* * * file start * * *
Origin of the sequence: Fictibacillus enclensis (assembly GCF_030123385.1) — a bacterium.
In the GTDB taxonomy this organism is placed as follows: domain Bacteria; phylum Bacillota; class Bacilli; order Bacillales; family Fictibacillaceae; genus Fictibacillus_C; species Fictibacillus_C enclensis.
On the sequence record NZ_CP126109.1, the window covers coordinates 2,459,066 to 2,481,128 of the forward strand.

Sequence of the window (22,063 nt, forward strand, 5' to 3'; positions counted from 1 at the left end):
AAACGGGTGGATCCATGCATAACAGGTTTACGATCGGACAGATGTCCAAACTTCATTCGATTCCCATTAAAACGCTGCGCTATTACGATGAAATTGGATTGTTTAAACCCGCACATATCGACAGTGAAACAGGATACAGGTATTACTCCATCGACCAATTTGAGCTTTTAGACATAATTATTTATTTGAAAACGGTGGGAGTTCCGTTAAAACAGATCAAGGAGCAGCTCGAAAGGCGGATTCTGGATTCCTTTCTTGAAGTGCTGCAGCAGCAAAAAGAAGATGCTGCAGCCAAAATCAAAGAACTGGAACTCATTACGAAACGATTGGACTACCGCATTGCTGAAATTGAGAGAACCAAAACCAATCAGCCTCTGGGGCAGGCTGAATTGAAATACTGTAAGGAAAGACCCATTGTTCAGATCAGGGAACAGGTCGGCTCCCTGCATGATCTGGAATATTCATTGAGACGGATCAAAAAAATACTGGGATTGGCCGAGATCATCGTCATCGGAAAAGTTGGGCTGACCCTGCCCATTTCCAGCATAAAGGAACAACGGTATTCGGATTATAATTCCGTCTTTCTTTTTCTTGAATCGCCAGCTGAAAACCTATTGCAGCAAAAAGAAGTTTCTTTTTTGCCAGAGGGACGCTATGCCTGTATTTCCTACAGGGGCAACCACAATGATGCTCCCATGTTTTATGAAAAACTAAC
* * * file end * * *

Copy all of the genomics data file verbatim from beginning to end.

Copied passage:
Origin of the sequence: Fictibacillus enclensis (assembly GCF_030123385.1) — a bacterium.
In the GTDB taxonomy this organism is placed as follows: domain Bacteria; phylum Bacillota; class Bacilli; order Bacillales; family Fictibacillaceae; genus Fictibacillus_C; species Fictibacillus_C enclensis.
On the sequence record NZ_CP126109.1, the window covers coordinates 2,459,066 to 2,481,128 of the forward strand.

Sequence of the window (22,063 nt, forward strand, 5' to 3'; positions counted from 1 at the left end):
AAACGGGTGGATCCATGCATAACAGGTTTACGATCGGACAGATGTCCAAACTTCATTCGATTCCCATTAAAACGCTGCGCTATTACGATGAAATTGGATTGTTTAAACCCGCACATATCGACAGTGAAACAGGATACAGGTATTACTCCATCGACCAATTTGAGCTTTTAGACATAATTATTTATTTGAAAACGGTGGGAGTTCCGTTAAAACAGATCAAGGAGCAGCTCGAAAGGCGGATTCTGGATTCCTTTCTTGAAGTGCTGCAGCAGCAAAAAGAAGATGCTGCAGCCAAAATCAAAGAACTGGAACTCATTACGAAACGATTGGACTACCGCATTGCTGAAATTGAGAGAACCAAAACCAATCAGCCTCTGGGGCAGGCTGAATTGAAATACTGTAAGGAAAGACCCATTGTTCAGATCAGGGAACAGGTCGGCTCCCTGCATGATCTGGAATATTCATTGAGACGGATCAAAAAAATACTGGGATTGGCCGAGATCATCGTCATCGGAAAAGTTGGGCTGACCCTGCCCATTTCCAGCATAAAGGAACAACGGTATTCGGATTATAATTCCGTCTTTCTTTTTCTTGAATCGCCAGCTGAAAACCTATTGCAGCAAAAAGAAGTTTCTTTTTTGCCAGAGGGACGCTATGCCTGTATTTCCTACAGGGGCAACCACAATGATGCTCCCATGTTTTATGAAAAACTAAC